All three agents are partners of Spark Energy. For each property signed up to Spark Energy, the agent receives a commission.

In the past year Watchdog has received around 200 complaints from customers of Spark Energy complaining about poor customer service, inflated bills and a struggle to switch providers.

So while lettings agents gain their commission – tenants are left with the hassle.

Company Responses

 

A FOXTONS SPOKESPERSON SAYS,

Regulation of the lettings industry Foxtons is a supporter of a regulated lettings industry as we believe it will improve standards among less professional agents.

Foxtons has been a voluntary member of The Property Ombudsman (TPO) Scheme for both sales and lettings since its inception. It is also a member of the following organisations, each of which have strict codes of conduct to which Foxtons adhere:

• The Association of Residential Lettings Agents (ARLA).

• The National Association of Estate Agents (NAEA).

• Safe Agent Fully Endorsed (SAFE) (founding member).

• The National Association of Landlords (NALS).

• Mydeposits tenancy deposit protection scheme.

Foxtons and Spark Energy

In common with many estate agencies, Foxtons uses Spark Energy to make tenants’ lives easier when moving into a new rental property by removing the hassle of setting up utilities at what is typically a very busy time for them.

Tenants are informed that the incumbent energy supplier at their property will be Spark Energy prior to the commencement of their tenancy and in the move in pack they receive from Foxtons.

Spark offers highly competitive rates which are currently cheaper than the equivalent tariffs from the Big 6 suppliers but tenants are free to change supplier once they move in. We ask them to notify us before switching so that that their landlord can be kept informed and we believe this is in line with the OFT's guidance you have cited in your letter.

Because Spark offers a good service for tenants and landlords, we receive very few complaints about them. Although your letter states that Mr Harrison complained to Foxtons about his issue with Spark Energy, we have no record of this. We would therefore be grateful if you could provide us with a copy of his complaint, and indeed any other complaints which you have received so that we can consider and respond to them.

A YOUR MOVE SPOKESPERSON SAYS,

Obviously we are very disappointed about the comments made particularly as our main objective is to help tenants make their move easier and as part of this assist them in avoiding the often very expensive costs associated with incumbent utility suppliers.

We do not hide the fact that Spark Energy is the ‘default’ utility supplier. An offer letter advises prospective tenants that Spark Energy will supply gas and electricity at the date the let commences and staff are trained to advise tenants and supply them with a Spark Energy Welcome booklet on signing the tenancy agreement. We also advise tenants that they can switch from Spark Energy at any time if they wish to do so which is now highlighted in their tenancy agreement.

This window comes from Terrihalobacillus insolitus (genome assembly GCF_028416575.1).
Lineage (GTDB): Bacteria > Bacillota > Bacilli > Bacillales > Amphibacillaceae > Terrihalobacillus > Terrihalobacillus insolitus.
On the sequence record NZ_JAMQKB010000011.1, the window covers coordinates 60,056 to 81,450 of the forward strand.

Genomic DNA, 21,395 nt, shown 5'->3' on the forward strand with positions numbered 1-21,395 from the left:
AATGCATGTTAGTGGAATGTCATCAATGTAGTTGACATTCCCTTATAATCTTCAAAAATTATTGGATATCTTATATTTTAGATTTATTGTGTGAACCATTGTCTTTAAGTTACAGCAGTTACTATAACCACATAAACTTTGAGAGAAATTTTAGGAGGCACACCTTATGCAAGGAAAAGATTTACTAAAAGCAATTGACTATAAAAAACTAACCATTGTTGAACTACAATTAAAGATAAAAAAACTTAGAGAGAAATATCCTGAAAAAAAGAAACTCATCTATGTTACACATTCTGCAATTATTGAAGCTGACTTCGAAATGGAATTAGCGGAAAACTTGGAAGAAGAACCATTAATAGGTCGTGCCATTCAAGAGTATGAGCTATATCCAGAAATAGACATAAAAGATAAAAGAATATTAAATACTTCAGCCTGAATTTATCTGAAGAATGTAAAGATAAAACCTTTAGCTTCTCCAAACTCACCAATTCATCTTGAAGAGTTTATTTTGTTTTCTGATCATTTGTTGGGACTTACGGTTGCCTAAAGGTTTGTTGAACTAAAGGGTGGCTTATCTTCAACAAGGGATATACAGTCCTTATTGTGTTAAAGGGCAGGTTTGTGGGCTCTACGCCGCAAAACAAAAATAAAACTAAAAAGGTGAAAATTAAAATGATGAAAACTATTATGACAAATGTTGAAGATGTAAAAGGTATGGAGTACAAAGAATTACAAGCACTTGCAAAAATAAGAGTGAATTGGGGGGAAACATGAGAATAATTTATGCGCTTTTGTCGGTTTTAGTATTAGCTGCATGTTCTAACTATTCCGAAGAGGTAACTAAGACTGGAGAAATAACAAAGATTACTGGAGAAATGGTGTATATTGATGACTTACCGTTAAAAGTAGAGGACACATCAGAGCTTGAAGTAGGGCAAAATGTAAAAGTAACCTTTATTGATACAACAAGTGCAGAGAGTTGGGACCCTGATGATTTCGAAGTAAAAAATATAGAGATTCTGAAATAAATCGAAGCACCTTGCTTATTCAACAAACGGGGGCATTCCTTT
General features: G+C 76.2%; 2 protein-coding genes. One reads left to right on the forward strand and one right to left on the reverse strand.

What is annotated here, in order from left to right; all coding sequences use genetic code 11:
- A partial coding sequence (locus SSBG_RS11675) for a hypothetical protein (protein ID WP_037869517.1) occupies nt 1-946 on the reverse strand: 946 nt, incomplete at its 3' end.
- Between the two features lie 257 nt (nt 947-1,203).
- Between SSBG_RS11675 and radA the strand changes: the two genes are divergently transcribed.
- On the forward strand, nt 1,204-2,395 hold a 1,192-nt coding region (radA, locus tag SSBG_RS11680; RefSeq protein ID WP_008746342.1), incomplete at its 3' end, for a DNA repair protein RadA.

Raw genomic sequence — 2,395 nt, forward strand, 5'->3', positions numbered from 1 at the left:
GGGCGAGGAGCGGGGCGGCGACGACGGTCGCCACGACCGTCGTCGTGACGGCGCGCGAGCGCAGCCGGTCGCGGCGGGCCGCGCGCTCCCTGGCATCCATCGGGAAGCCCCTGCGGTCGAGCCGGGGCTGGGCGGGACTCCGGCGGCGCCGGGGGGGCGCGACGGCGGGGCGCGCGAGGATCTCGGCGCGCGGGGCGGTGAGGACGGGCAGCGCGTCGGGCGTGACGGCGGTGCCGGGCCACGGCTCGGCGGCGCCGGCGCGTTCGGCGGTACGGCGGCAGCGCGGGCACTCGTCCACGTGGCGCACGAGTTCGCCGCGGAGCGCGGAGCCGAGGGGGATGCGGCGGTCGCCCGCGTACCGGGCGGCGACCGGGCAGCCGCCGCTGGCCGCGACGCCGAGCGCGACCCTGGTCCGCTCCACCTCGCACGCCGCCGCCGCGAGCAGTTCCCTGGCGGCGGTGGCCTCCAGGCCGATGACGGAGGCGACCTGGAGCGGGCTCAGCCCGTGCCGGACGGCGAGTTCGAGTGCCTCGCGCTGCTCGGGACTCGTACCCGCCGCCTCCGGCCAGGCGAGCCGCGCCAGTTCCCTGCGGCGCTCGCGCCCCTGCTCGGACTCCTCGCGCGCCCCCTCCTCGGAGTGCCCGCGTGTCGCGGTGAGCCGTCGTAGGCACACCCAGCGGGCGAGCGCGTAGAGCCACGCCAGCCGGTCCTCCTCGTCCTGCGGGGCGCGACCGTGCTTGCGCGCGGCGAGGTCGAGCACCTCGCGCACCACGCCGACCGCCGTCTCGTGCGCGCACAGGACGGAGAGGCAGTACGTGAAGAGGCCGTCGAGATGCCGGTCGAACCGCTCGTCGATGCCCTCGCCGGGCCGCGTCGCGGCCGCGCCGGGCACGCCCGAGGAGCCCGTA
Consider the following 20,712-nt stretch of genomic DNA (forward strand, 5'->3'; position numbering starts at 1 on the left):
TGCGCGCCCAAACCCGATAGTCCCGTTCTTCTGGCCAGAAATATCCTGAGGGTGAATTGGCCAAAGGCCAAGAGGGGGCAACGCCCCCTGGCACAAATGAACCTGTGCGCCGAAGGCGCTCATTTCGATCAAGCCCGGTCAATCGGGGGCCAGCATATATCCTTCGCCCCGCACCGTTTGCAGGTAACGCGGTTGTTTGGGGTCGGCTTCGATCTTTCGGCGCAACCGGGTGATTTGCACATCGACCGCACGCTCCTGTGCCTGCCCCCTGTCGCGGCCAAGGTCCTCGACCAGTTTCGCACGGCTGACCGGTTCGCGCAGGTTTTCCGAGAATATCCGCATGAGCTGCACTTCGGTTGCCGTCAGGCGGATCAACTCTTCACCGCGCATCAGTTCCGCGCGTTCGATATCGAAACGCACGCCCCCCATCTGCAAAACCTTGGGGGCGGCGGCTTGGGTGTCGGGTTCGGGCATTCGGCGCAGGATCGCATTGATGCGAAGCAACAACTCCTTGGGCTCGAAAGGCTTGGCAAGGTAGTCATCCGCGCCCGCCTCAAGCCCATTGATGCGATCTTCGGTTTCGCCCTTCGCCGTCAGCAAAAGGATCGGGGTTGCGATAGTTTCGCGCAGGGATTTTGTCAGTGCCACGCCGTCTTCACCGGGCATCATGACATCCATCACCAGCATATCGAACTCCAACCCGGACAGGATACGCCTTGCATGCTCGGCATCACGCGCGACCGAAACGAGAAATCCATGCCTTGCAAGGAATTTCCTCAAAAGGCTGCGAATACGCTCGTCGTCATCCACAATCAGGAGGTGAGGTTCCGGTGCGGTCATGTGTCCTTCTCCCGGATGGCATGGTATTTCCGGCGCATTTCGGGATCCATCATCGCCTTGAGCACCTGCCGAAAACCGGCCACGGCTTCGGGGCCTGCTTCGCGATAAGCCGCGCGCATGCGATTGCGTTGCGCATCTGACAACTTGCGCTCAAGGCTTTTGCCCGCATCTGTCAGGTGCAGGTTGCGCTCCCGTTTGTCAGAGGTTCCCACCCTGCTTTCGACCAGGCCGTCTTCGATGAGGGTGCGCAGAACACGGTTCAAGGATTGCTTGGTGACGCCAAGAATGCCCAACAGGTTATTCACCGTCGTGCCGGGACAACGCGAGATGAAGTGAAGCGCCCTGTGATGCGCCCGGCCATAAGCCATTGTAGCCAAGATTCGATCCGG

Why do we suggest Spark Energy? It is because they are Ofgem licensed and they provide numerous benefits to tenants including guaranteeing that prices are at or below those of the 6 leading energy suppliers and offer one of the cheapest tariffs in the UK for customers paying in advance by direct debit. However our tenants are free to switch at any time.

We do receive a small administration fee from Spark Energy but this is only to cover the costs involved in setting up and managing the utility accounts.

Ultimately as a member of the Association of Residential Lettings Agents (ARLA) and as founding members of the Property Ombudsman Scheme we are committed to regulatory compliance and wholeheartedly welcome further Consumer Protection Regulation guidance to ensure ongoing protection of customers.

In the meantime, however, we strongly believe that our contract with Spark Energy is within the requirements of the OFT and OFGEM guidelines in that our tenants do have the option to choose their long term supplier and are not prevented by us to change it.

A REED RAINS SPOKESPERSON SAYS,

At Reeds Rains we put customer service at the forefront of everything we do. We are voluntary members of The Property Ombudsman Scheme, members of the UK’s leading lettings association, ARLA and members of the National Association of Estate Agents. We comply with all legislation and codes of conduct. We actively train our staff to ensure we offer the highest levels of compliance and customer service.

At a time when there is a lot going on in moving house for a tenant we help make the move as simple and easy as possible. So to help our tenants we set up arrangements with the only Ofgem accredited supplier of energy, who specialise in supplying tenants - Spark Energy – although tenants are free to leave Spark Energy and switch to an alternative supplier at any time.